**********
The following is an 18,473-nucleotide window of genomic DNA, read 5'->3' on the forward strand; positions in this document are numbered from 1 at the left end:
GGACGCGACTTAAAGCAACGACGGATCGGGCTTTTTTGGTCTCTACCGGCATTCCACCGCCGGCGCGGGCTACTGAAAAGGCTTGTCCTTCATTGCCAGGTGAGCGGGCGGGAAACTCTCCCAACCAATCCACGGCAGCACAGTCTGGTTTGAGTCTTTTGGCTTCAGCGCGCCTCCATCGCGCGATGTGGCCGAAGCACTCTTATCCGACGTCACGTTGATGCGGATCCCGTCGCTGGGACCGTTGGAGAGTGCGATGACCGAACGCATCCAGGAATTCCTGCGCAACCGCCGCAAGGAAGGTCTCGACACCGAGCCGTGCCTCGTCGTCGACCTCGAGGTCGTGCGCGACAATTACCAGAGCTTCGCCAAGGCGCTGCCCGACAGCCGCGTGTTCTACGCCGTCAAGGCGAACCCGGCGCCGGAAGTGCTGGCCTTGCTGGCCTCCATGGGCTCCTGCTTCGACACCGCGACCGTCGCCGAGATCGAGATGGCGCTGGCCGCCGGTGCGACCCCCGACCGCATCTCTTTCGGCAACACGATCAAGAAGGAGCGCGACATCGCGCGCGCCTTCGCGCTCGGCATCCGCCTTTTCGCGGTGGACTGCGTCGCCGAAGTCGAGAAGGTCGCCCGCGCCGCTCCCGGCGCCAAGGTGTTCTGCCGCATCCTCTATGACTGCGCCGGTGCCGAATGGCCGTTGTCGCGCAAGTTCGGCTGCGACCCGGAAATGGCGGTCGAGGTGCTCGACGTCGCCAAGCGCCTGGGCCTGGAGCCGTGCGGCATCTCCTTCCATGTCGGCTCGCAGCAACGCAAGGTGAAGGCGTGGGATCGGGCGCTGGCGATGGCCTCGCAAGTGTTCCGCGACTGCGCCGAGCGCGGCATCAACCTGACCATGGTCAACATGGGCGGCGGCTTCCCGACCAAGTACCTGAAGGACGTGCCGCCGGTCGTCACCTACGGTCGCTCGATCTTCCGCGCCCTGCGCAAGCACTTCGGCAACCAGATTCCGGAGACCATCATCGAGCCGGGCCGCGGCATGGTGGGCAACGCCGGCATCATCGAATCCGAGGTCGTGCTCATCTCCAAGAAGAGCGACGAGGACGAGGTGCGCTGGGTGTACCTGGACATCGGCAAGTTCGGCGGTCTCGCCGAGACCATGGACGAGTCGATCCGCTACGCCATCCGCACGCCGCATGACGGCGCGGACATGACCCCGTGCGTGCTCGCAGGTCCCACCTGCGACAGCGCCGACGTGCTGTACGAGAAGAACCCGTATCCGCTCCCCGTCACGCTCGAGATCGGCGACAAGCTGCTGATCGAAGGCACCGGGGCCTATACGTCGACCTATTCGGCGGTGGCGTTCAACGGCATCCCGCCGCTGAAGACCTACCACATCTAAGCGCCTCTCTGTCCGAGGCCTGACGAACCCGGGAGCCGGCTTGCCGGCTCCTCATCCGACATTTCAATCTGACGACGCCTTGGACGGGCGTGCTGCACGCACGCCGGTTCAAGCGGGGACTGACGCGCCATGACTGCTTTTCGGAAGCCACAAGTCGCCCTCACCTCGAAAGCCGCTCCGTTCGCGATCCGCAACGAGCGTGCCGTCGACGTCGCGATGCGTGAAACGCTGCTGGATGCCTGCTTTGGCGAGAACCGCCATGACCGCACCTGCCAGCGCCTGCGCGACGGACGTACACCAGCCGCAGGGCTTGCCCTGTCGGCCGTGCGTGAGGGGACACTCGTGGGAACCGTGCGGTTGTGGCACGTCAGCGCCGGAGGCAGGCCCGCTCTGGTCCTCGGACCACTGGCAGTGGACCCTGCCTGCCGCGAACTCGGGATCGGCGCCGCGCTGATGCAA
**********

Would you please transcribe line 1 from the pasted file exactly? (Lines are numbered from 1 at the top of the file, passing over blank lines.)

The following is an 18,473-nucleotide window of genomic DNA, read 5'->3' on the forward strand; positions in this document are numbered from 1 at the left end: